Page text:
PLAYBILL ON OPENING NIGHT: Present Laughter — Garber Gives Acting Liaisons

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22 Jan 2010

<I>Present Laughter</I> stars Lisa Banes, Victor Garber and Harriet Harris; guests Julie White with Mario Cantone, Michael Cerveris and Scott Wittman with Matthew Broderick
Present Laughter stars Lisa Banes, Victor Garber and Harriet Harris; guests Julie White with Mario Cantone, Michael Cerveris and Scott Wittman with Matthew Broderick
Photo by Aubrey Reuben

Meet the first-nighters at Broadway's new production of Noel Coward's Present Laughter.


No matter how manic the action gets in Present Laughter, which officially started erupting Jan. 21 at the American Airlines Theatre — and it gets up to a full gallop by Act III — Victor Garber unfailingly remembers to check his appearance in the mirror on his piano before answering the door and admitting new calamities.

Usually it's a willowy, willing seductress who has forgotten her latch key, the poor dear. These come in both married (Pamela Jane Gray) or eminently available (Holley Fain) varieties — but sometimes it's a dizzy playwright (Brooks Ashmanskas) more than a little mad about the boy, and occasionally it turns out to be the lingering, loving, not-quite-ex-wife (Lisa Banes). All converge in the third act for a door-slamming do-si-do that would curl the hair of anyone more mortal and less well-groomed than Garber's character.

Yes, this is an actor peering back from the vanity mirror — vain and arch and self-absorbed as they come — "World Weary," as he moans to himself over the piano at the top of Act II. People (loved ones, in particular) keep accusing him of overacting real life. Such, he imagines, is the price for being the model of naturalism on stage.

Noel Coward intended the character to be something of a self-sendup, and, by gouging away at the actor's fits and foibles, he gets to a mother lode of laughs.

"It's a character Coward loosely based on himself — and I'm sure he was, in many ways, like that — but he was parodying himself," Garber relayed after the show. "I love the humanity of the character — that's what interested me as much as anything."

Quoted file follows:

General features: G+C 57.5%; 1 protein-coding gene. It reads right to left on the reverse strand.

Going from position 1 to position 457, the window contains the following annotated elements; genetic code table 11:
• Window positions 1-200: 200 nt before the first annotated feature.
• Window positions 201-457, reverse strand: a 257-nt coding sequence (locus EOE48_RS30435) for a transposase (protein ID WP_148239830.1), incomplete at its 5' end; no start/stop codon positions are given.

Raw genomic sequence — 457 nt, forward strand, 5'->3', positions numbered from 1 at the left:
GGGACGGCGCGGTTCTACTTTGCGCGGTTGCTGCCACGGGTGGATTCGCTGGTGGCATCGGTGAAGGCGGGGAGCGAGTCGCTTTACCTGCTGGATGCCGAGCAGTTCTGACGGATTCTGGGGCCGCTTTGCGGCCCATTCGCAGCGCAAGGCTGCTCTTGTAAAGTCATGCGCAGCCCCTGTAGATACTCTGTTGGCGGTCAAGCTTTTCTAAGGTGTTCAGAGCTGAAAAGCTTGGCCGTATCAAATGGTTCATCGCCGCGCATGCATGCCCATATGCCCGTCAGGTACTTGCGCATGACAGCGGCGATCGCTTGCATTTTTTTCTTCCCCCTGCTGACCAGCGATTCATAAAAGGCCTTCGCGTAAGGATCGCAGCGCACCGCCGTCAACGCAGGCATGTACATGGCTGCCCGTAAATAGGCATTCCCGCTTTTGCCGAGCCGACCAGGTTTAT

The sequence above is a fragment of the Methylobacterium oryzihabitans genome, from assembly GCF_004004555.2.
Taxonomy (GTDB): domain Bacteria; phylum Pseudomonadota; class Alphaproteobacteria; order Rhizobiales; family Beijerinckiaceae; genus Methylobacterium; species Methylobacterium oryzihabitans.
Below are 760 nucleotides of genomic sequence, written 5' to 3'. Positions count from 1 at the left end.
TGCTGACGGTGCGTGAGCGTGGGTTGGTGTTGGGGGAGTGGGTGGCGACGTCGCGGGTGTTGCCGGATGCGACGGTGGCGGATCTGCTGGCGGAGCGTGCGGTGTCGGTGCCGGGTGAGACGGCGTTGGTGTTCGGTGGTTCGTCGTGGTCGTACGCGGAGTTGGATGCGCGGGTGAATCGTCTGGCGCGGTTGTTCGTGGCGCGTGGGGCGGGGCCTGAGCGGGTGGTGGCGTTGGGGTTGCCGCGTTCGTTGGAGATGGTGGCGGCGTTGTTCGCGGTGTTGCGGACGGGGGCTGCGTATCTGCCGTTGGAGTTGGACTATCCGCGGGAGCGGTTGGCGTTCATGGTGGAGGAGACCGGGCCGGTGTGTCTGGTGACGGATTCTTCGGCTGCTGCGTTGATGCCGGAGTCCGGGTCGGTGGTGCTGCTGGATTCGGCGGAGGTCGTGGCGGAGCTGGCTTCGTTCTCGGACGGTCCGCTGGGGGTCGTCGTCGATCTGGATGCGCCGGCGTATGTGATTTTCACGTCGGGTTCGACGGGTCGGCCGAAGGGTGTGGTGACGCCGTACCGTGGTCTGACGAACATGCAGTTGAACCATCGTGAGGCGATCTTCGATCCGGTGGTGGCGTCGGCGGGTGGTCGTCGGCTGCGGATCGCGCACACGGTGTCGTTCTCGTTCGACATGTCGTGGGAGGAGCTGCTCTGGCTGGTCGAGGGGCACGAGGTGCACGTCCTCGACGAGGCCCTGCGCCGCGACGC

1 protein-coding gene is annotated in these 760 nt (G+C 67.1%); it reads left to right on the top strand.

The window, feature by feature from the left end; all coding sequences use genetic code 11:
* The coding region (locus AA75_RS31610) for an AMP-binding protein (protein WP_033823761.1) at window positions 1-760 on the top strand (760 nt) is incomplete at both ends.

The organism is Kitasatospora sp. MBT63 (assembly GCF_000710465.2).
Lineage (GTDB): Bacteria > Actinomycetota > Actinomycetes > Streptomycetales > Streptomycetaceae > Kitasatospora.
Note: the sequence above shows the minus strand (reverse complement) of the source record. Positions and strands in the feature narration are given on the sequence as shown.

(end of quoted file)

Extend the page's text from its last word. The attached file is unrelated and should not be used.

It bothers him not a whit that the other characters are always saying he's acting instead of living — and enunciating it so well, to boot — primarily, he said, "because it's all written so beautifully. I, just for some reason, really relate to this part, and I always have from the first time I read it. I'm so glad I got to do it in New York."

Garber was not alone in being drawn to this actor, this brittle and preening Garry Essendine. He's the sort of blood sport that the theatrical community relishes, and a huge hunk of it turned out, frothing for fun, on opening night — so much so that even the balcony was star-studded. As it turns out, a balcony overview of the stage may be the best way to drink in all of the production's splendors (as MTC's Friedman was recently for The Royal Family, another amusing take on aging actors).

The curtain for Present Laughter rises to audible gasps of delight at the Art Deco nirvana that set designer Alexander Dodge has fashioned for Chez Essendine. And Jane Greenwood adds splash and style to the scene with elegant dressing gowns and some dazzling frocks for the ladies: "I looked at all the designers of the late 1930s. I mean, they were all rushing backwards and forwards to Paris all the time so they had stop in at Schiaparrelli's once in a while."

This is Harriet Harris' third time at the almost decade-old American Airlines Theatre, her second time here as the wisecracking, put-upon secretary of a blowhard egomaniac. She similarly served Nathan Lane's Sheridan Whiteside as Maggie Cutler in The Man Who Came to Dinner when the remodeled theatre opened in 2000.

[flipbook] And therein hangs a comparison. "I think Maggie opted out of this life she was in," the actress ventured. "She decided she really needed a man and went for it. I think she was in love with Sheridan Whiteside, and I don't think Monica is in love. I think she will always love Garry Essendine, but I think she has a nice man somewhere that no one, because they're so egotistical and egocentric, ever asks about."

Harris snags many of the evening's laughs, but the perfectionist in her persists. "There's always another one there. Why didn't I solve that yet? So it'll be fun to be in a long run, and it'll be fun to play from night to night, and I think Nicky [director Nicholas Martin] will certainly allow us to do that — not ruin the show but keep exploring. And that'll keep it funny."

In the three plays she has done here, all fall within the 1939-1941 vintage. (Coward wrote Present Laughter in 1939, but didn't get around to playing it until 1942 because of something called World War II.) And she continues to live in a sumptuous world removed from pressing realities. Dodge also designed some lavish sets for her Old Acquaintance outing. "Oh, my God! He really knows his stuff, doesn't he?" she trilled. "Happily, for a few hours a night, I get to live in this world."

A chance to finally get to work with Garber and director Martin brought her aboard. "Coming back to Roundabout was another incentive, but a lot of it had to do with being in a play with Lisa. She's one of my dearest, dearest friends."


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